Menu
Browse Options
Too Much Information or When Information Relating to Arbitration Obscures rather than Clarifies the Landscape

The following thoughts are written aware of the fact that a blog is personal and informational and not a substitute for an academic article. In this spirit the thoughts expressed here are, while fundamental in many respects, also preliminary and tentative in some others.

The quest for more transparency in international (commercial and investment) arbitration captures the attention of novices and veteran insiders and outsiders of this area of dispute resolution. In this respect also the calls for publication of arbitral awards is not entirely new (Julian Lew, Klaus-Peter Berger and Martin Hunter have written on the issue since the late 1970s). The debate about transparency does not automatic [...]

Tipping Point?: What Does the Perenco case say about Fair and Equitable Treatment?

The case of Perenco Ecuador Limited v Republic of Ecuador, ICSID Case No. ARB/08/6 (Decision, 12 September 2014), is one of a number of investor-state disputes to arise from the Ecuadoran government’s policies on the so-called “extraordinary income” of oil companies operating in its territory in the mid to late 2000s. Keen followers of international arbitration will recall three previous cases concerned with the same issues:

Murphy Exploration & Production Company – International v. Republic of Ecuador, (UNCITRAL, PCA Case No. AA434 / ICSID Case No. ARB/08/4), which is now proceeding in an UNCITRAL arbitration after the ICSID proceedings were dismissed for lack of jurisdiction;
Re [...]

Are Anti-Suit Injunctions Back on the Menu? The AG’s Opinion in Gazprom

On 4 December 2014, the Advocate General (“AG”) of the CJEU handed down an opinion in the Gazprom case (C-536/13) which will surprise. The case concerns the compatibility with EU Regulation 44/2001 (the “Brussels I Regulation”) of an anti-suit award made by an EU seated arbitral tribunal against EU court proceedings elsewhere. In approving this, the AG has, however, also opined that the CJEU’s decision in West Tankers (C-185/07) is now to be regarded as incorrect and that intra-EU anti-suit injunctions in support of arbitration are generally permissible. The opinion is not binding on the CJEU but looks set to reignite debate.

Gazprom concerns the supply of gas by Gazprom to Lithuan [...]

Third party funding in international arbitration – lessons from litigation?

and Paula Gibbs, Chapman Tripp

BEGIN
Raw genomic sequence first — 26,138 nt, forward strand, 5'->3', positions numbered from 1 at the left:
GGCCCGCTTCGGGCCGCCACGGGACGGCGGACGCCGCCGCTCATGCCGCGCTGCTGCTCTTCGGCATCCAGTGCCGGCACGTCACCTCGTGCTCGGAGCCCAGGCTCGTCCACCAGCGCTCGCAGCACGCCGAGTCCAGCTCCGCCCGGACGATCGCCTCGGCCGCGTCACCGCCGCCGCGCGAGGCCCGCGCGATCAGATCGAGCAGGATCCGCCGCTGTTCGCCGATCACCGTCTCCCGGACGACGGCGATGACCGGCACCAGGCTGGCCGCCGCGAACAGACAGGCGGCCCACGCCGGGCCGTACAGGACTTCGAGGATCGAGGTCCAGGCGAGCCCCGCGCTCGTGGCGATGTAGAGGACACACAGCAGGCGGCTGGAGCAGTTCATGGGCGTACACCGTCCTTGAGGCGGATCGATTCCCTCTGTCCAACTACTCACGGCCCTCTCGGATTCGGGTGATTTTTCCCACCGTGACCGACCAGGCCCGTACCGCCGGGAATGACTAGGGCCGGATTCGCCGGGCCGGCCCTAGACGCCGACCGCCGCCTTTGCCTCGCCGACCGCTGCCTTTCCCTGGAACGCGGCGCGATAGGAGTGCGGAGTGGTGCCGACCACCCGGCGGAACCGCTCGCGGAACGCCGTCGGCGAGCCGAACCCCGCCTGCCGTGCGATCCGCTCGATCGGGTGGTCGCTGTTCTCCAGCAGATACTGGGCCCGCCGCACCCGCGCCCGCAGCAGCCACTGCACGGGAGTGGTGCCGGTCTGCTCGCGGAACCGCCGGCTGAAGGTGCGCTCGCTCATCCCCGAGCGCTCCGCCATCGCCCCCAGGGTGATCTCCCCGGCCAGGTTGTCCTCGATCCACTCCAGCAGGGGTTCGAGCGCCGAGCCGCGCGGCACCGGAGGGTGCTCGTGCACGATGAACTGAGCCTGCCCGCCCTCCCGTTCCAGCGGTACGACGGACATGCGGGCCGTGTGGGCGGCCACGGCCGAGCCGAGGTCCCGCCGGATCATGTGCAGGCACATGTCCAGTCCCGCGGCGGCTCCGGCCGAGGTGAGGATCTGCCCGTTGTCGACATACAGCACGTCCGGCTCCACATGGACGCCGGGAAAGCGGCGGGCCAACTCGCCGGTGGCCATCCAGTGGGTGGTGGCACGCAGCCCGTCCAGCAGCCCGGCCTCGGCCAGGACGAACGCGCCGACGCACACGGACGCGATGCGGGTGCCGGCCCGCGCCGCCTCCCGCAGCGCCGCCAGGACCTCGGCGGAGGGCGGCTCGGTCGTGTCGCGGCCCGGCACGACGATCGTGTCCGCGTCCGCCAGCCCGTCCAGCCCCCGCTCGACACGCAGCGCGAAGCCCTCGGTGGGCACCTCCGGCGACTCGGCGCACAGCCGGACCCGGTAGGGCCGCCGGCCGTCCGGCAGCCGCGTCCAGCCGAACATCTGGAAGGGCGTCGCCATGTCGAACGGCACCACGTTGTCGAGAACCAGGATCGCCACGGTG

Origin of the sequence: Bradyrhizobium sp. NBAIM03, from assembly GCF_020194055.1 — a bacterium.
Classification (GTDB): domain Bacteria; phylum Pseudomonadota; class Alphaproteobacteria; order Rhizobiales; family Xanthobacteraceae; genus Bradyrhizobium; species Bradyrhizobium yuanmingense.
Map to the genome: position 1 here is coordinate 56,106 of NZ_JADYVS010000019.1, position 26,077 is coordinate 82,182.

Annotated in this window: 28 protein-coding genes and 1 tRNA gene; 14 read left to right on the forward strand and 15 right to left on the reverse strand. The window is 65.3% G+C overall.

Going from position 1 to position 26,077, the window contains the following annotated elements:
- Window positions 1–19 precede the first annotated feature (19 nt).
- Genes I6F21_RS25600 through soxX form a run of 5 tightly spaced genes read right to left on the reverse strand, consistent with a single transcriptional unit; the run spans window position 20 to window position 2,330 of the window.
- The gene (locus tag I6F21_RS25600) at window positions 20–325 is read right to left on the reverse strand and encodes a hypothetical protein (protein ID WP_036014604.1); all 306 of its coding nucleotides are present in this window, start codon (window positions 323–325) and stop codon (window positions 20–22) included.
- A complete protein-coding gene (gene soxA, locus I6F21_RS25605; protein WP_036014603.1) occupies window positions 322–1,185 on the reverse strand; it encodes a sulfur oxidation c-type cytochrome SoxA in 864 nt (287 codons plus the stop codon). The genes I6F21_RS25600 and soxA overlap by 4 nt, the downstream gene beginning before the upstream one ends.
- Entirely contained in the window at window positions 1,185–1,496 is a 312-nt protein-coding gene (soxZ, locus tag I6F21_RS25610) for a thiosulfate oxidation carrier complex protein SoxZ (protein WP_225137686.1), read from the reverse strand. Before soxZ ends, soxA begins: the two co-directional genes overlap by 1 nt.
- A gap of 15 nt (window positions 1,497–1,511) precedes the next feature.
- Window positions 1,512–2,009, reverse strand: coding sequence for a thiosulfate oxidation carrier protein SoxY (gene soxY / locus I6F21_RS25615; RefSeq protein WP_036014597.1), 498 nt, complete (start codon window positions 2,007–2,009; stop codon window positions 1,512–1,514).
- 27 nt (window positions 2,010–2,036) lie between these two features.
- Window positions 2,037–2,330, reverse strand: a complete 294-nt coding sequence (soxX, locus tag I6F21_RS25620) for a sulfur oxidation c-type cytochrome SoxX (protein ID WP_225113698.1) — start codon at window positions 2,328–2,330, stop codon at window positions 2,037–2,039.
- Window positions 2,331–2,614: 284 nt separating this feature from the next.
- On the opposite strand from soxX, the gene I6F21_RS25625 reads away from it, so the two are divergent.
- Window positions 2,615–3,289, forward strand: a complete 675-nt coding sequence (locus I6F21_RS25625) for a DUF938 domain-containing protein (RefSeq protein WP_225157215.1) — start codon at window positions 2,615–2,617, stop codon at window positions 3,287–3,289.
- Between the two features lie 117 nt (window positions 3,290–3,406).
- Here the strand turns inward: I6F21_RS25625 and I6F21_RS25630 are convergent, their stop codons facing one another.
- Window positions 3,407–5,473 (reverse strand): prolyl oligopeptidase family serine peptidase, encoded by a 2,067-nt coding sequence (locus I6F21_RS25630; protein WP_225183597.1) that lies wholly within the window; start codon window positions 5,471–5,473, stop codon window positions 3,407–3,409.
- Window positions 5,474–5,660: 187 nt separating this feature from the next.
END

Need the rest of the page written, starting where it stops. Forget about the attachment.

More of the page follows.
Introduction
The spotlight continues to shine on third party funding in international arbitration, following the recent Alemanni decision and unsuccessful disqualification proposal filed against Dr Gavan Griffith QC in the RSM v St Lucia ICSID arbitration (reported on in this blog by Carlos Gonzalez-Bueno and Laura Lozano).

A similar spotlight shines also in domestic litigation. For instance, the English High Court in Excalibur Ventures LLC v Gulf Keystone [2014] EWHC 3436 (Comm) recently ordered third party funders who funded “a hopeless case” to pay the winning side’s costs on an indemnity basis.

This blog briefly explores whether international arbitr [...]

Consent in Multiparty Investment Arbitration – The Most Recent Installment

On November 17, 2014, the tribunal in Alemanni v. Argentine Republic issued its long-anticipated decision on jurisdiction and admissibility. Alemanni is the third in a series of large-scale arbitrations arising out of Argentina’s default on its sovereign debt, and the most recent decision bears some resemblance to the preliminary awards rendered in the other two matters (Abaclat v. Argentine Republic and Ambiente Ufficio v. Argentine Republic). However, Alemanni puts its own distinctive stamp on the question of mass and multiparty claims in the investment context.

The facts in Alemanni are substantially similar to those in Abaclat and Ambiente Ufficio and therefore need not be discus [...]

The French Law Standard of Review for Conformity of Awards with International Public Policy where Corruption is Alleged: Is the Requirement of a “Flagrant” Breach Now Gone?

For many years, the standard of review by French courts of awards rendered in international arbitration proceedings on grounds of violation of international public policy has been controversial. Scholars have debated the relative merits of a “minimalist” as opposed to a “maximalist” approach. In court decisions, the “minimalist” approach prevailed.

In the area of competition law, the “minimalist” standard of review found expression, perhaps most famously, in the 2004 Paris Court of Appeal decision in SA Thales Air Defence v. GIE Euromissile and SA EADS France (1er Ch., sect. C, 18 November 2004) with the requirement that relevant breach of international public policy be “f [...]

Contributors, Authors, Books, & More...